Blessed Ildefonso for the Feria VIa infra Hebdomadam Passionis.
We have already spoken of the Basilica of SS John and Paul [wherein is the collecta], built by Bizante and Pammachius over the very house where the two martyrs suffered death for the Faith. That of St Stephen [the statio], which stands at a short distance from the former, and was called in Coelio monte, in order to distinguish it from the many churches dedicated to him in the city itself, was finished by Pope John I (523-26), who also adorned it with mosaics. Towards the year 645, when Nomentum had been devastated by the Lombards, and there seemed but little hope of that ancient city returning to normal conditions, Pope Theodore I (642-9) transferred the bodies of the two local martyrs, Primus and Felician, from there to St Stephen on the Coelian Hill, where he embellished a small chapel in their honour, the mosaic apse of which still remains. These were the first martyrs who were brought from extra-mural cemeteries into the city-- for the law forbidding burial within the city walls was generally observed under the Empire-- and whose bodies were carried triumphantly into Christian Rome.
The Introit is taken from Psalm 30, and again alludes to the mental anguish of Jesus as the hour of his Passion draws near. 'Have mercy on me, O Lord, for I am troubled-- laden with the sins of the whole world, I have become the object of implacable hatred on the part of my enemies and of them that persecute me, and a sign of the offended justice and holiness of God-- deliver me from the hands of my enemies; O Lord, let me not be confounded, for I have called upon thee'. The prayer of Christ was answered; for the Eternal Father delivered him and the whole human race from the bonds of death in the day of the resurrection, when the fulness of the glorious life of Christ was transmitted also to his mystical body in such a manner as to make the spiritual resurrection of souls the beginning of their future glory. It was in this sense that the Apostle says that Christ mortuus est propter delicta nostra, resurrexit propter justificationem nostram, inasmuch as the glorious resurrection of the head is shared with the members through the grace which remits the sin and merits an eternal reward.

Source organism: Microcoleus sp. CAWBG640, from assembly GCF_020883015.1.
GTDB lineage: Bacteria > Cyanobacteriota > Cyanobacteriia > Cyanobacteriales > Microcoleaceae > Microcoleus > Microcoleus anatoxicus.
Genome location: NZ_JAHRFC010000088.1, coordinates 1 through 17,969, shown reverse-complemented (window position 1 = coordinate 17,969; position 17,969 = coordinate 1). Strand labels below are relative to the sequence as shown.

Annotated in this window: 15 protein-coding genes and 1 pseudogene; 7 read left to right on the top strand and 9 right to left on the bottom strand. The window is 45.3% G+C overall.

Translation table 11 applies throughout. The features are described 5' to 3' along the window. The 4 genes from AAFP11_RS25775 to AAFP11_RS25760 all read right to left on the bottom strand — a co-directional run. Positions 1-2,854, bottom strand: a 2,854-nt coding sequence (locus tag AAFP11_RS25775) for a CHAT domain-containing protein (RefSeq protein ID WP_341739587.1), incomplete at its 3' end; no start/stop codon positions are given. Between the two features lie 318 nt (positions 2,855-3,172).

In the Collect we beseech God to infuse into our hearts the spirit of contrition, so that, expiating our sins in this life by means of penance, we may escape everlasting punishment. The preaching of penance formed an important part of the teaching of the Gospel. Poenitentiam agite et credite evangelio. This spirit of penance which prepares the way for grace and for the reconciliation of the soul to God is a special gift from him for which we must diligently ask in prayer. The Church sings in one of her finest Lenten hymns:Dans tempus acceptabili,
Et poenitens cor tribue;
Convertat ut benignitas
Quos longa suffert pietas.
The prophet Jeremias is a type of Christ persecuted by the Synagogue, therefore the Church places on the lips of the Redeemer in the divine offices of this last fortnight of Lent words of bitter sorrow and of desolation, yet of hope, which the prophet has expressed in his Lamentations. To-day the lesson is from chapter 17,13-18, and represents the Just One confronted with his adversaries. Jeremias never places his hope in human aid, but utters the sublime words diem hominis non desideravi, words in which another great soul, Blessed Nicholas of Prussia, O.S.B., revealed himself in his last moments. The prophet knows that all things which are of the earth are scattered like dust before the wind, or become as words written in the sand. It is God alone who suffices for the soul. As long as God be not against us, what do the judgements of the world matter?